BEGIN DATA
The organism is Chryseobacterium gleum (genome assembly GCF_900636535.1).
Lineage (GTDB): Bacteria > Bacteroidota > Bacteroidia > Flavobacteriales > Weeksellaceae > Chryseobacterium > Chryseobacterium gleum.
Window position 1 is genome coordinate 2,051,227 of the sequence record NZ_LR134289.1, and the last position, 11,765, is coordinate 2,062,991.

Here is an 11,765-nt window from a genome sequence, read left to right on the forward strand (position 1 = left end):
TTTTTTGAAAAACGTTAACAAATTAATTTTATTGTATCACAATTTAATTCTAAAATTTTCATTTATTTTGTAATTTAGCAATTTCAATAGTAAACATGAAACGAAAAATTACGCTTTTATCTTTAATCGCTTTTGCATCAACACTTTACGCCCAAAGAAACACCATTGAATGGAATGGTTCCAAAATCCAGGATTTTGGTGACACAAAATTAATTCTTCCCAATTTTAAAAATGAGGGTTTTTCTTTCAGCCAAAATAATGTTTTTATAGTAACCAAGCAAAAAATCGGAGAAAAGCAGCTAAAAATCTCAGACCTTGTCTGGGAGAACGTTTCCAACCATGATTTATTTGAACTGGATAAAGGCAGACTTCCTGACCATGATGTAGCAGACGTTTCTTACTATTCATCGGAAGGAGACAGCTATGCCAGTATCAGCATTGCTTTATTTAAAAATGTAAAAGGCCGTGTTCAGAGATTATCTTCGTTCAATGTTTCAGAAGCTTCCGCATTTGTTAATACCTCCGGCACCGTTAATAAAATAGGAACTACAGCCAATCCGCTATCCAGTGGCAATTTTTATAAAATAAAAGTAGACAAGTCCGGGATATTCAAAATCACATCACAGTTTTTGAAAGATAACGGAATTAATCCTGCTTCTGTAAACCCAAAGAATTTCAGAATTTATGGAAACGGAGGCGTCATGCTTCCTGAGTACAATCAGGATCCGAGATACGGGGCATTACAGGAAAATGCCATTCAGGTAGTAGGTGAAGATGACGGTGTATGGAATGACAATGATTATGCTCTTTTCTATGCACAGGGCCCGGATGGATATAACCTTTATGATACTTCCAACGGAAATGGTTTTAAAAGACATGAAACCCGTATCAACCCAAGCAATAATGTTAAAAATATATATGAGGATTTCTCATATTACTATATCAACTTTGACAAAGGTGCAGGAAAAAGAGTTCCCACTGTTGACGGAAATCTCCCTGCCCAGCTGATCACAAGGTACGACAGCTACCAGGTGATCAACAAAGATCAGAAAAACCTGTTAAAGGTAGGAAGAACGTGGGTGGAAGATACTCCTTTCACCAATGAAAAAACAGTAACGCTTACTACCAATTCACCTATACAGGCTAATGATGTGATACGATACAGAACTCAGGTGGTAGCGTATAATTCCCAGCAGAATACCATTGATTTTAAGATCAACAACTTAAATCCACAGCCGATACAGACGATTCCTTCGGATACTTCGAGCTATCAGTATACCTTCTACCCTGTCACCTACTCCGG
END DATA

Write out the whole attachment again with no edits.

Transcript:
The organism is Chryseobacterium gleum (genome assembly GCF_900636535.1).
Lineage (GTDB): Bacteria > Bacteroidota > Bacteroidia > Flavobacteriales > Weeksellaceae > Chryseobacterium > Chryseobacterium gleum.
Window position 1 is genome coordinate 2,051,227 of the sequence record NZ_LR134289.1, and the last position, 11,765, is coordinate 2,062,991.

Here is an 11,765-nt window from a genome sequence, read left to right on the forward strand (position 1 = left end):
TTTTTTGAAAAACGTTAACAAATTAATTTTATTGTATCACAATTTAATTCTAAAATTTTCATTTATTTTGTAATTTAGCAATTTCAATAGTAAACATGAAACGAAAAATTACGCTTTTATCTTTAATCGCTTTTGCATCAACACTTTACGCCCAAAGAAACACCATTGAATGGAATGGTTCCAAAATCCAGGATTTTGGTGACACAAAATTAATTCTTCCCAATTTTAAAAATGAGGGTTTTTCTTTCAGCCAAAATAATGTTTTTATAGTAACCAAGCAAAAAATCGGAGAAAAGCAGCTAAAAATCTCAGACCTTGTCTGGGAGAACGTTTCCAACCATGATTTATTTGAACTGGATAAAGGCAGACTTCCTGACCATGATGTAGCAGACGTTTCTTACTATTCATCGGAAGGAGACAGCTATGCCAGTATCAGCATTGCTTTATTTAAAAATGTAAAAGGCCGTGTTCAGAGATTATCTTCGTTCAATGTTTCAGAAGCTTCCGCATTTGTTAATACCTCCGGCACCGTTAATAAAATAGGAACTACAGCCAATCCGCTATCCAGTGGCAATTTTTATAAAATAAAAGTAGACAAGTCCGGGATATTCAAAATCACATCACAGTTTTTGAAAGATAACGGAATTAATCCTGCTTCTGTAAACCCAAAGAATTTCAGAATTTATGGAAACGGAGGCGTCATGCTTCCTGAGTACAATCAGGATCCGAGATACGGGGCATTACAGGAAAATGCCATTCAGGTAGTAGGTGAAGATGACGGTGTATGGAATGACAATGATTATGCTCTTTTCTATGCACAGGGCCCGGATGGATATAACCTTTATGATACTTCCAACGGAAATGGTTTTAAAAGACATGAAACCCGTATCAACCCAAGCAATAATGTTAAAAATATATATGAGGATTTCTCATATTACTATATCAACTTTGACAAAGGTGCAGGAAAAAGAGTTCCCACTGTTGACGGAAATCTCCCTGCCCAGCTGATCACAAGGTACGACAGCTACCAGGTGATCAACAAAGATCAGAAAAACCTGTTAAAGGTAGGAAGAACGTGGGTGGAAGATACTCCTTTCACCAATGAAAAAACAGTAACGCTTACTACCAATTCACCTATACAGGCTAATGATGTGATACGATACAGAACTCAGGTGGTAGCGTATAATTCCCAGCAGAATACCATTGATTTTAAGATCAACAACTTAAATCCACAGCCGATACAGACGATTCCTTCGGATACTTCGAGCTATCAGTATACCTTCTACCCTGTCACCTACTCCGG